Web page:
Teaching A Love Of Travel To All Kids

Any parent can tell you that vacations are never really vacations when you have the kids around, and this is even more true when your child has special needs.

Teaching a love of travel!
My youngest son has Developmental Trauma Disorder and PTSD, along with sensory processing issues and developmental delays. When he was younger he was very quick to enter fight or flight. All of his caretakers had experienced  injuries to their backs, necks, arms, and shoulders from his panic attacks. One moment he would be holding your hand walking calmly, the next minute he was bolting or throwing himself to the ground. New situations made this much, much worse. New people getting in his space was a sure fire trigger (picture a child like this trying to navigate airport security!).

In addition to my his needs, my other son has anxiety disorder plus sensory issues. Oh, and insomnia.

Not exactly a formula for travel success.

But my husband and I love to travel. It’s always been our thing. So finding a way to make travel work with the kids was a necessity for our own mental health. We are also big believers in learning by doing. We learned Spanish in Mexico and Cuba and it was wonderful! We wanted this for our kids too, even if the road may not always be smooth. It took time and patience and lots of trial and error but our boys love to travel now and we are preparing for some big trips in the coming years. But we didn’t get here overnight.

Here are a few things that have helped our kids learn to love traveling.  

We took a long term view of teaching our kids about travel. Like anything, this meant starting with baby steps: Short trips, flights with no border crossings, short duration holidays. Then slowly building up to bigger, more complicated trips. We still have never taken a trip with the kids that did not involve a direct flight. Transitions are hard for the boys, so going direct was important, but we are planning our first connecting flight vacation now that our boys have mastered short and long haul direct flights. It’s been like teaching reading. You start with the most basic steps, then slowly build up as they master the skills.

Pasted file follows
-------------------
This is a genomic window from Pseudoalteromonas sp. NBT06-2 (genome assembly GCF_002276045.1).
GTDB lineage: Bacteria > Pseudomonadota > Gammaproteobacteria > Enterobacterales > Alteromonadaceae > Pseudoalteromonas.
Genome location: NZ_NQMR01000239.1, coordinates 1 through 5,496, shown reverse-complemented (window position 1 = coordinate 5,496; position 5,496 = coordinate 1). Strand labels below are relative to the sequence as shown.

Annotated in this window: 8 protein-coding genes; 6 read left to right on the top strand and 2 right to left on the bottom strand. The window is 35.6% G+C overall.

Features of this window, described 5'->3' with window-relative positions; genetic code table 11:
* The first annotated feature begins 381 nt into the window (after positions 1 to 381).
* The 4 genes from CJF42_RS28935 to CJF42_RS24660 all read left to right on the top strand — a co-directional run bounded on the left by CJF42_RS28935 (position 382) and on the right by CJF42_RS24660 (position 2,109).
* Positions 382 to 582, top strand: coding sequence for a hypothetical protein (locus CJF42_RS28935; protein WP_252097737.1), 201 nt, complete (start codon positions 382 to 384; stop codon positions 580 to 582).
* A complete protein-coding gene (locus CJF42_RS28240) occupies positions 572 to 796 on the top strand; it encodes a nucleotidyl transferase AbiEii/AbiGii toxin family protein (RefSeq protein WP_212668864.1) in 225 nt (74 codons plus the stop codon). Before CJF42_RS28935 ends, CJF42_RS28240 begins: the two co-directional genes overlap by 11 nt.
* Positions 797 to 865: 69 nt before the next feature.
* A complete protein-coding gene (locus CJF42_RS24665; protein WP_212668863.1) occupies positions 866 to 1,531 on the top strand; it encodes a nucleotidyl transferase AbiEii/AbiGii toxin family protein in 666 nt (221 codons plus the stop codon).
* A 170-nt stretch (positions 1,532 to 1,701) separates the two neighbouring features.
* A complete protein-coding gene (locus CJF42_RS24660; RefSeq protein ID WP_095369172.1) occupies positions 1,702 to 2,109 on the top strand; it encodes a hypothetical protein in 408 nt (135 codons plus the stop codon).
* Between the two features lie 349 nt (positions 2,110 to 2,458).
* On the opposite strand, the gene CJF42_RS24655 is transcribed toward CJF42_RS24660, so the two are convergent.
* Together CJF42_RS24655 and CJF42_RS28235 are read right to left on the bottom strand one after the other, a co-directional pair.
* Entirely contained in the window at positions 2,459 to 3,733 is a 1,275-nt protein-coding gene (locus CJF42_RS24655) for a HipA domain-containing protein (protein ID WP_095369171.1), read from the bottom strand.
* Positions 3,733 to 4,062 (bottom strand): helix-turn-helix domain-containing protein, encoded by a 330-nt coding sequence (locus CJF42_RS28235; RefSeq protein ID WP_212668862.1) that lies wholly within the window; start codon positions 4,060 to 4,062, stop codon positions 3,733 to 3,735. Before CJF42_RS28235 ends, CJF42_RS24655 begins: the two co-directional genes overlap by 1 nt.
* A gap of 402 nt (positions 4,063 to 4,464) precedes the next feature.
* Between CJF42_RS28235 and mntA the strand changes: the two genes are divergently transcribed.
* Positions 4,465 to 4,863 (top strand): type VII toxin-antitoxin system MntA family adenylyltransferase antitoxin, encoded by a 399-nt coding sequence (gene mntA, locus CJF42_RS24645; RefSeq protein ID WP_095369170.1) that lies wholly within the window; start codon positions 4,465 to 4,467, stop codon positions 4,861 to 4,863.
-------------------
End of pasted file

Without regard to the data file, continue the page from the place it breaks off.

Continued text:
Staying very engaged with the kids is a necessity. We study their body language looking for any signs of over stimulation. We are constantly checking in to see what they might need so we can head off any meltdowns. To achieve this we divide and conquer. One person handles all the logistics, paperwork and officials, while the other stays focused on the kids. This has become much easier over the years as the boys have started to learn how to recognize their own needs.

For the first few trips, we chose destinations we knew. By being familiar with the destination took a lot of the pressure off of us and made everything much less stressful. This also meant we were aware of any possible triggers.

Plans are made around the children’s needs. Bedtimes are kept, regular meals planned, and space alloted for them to burn and play. We are also very careful not to over schedule and provide lots of quiet time.

We have learned to accept that sensory issues do not go away while traveling. Our vacations are special moments in our family time and we don’t want to spend it trying to regulate our child who has gone into sensory overload. We know from experience this can take a day or more for Preston if he hits full blown meltdown, and that isn’t how we want to spend our precious vacation days. This makes us apply a lot of caution with activities that could lead to sensory overload.

Travel during off times! Shoulder seasons are wonderful, midweek can often be quieter at popular attractions. Doing a bit of research can help you avoid the stress and chaos of crowds.

We always try and stay somewhere with a pool. Swimming is very calming for both of our boys, and helps them stay regulated. We also love to go hiking, which is something our whole family enjoys. Daily exercise is vital!

Comfort food becomes a staple. I throw a lot of our regular meal plans and ideals out the window when we travel and instead go for food that is fulfilling and easy and makes us feel good. Usually this means lots of outside picnic type meals.

It took time but traveling has become something our whole family enjoys. Our map of the world has lots of little stickers on it, and we often discuss all the different places in the world we would like to visit one day. I love that my boys have learned to embrace travel and new experiences and adventures. I’m also really looking forward to doing some worldschooling (homeschooling while traveling). There is so much to learn about our world, and I can’t wait to share it with my boys.

Travel Special Needs Kids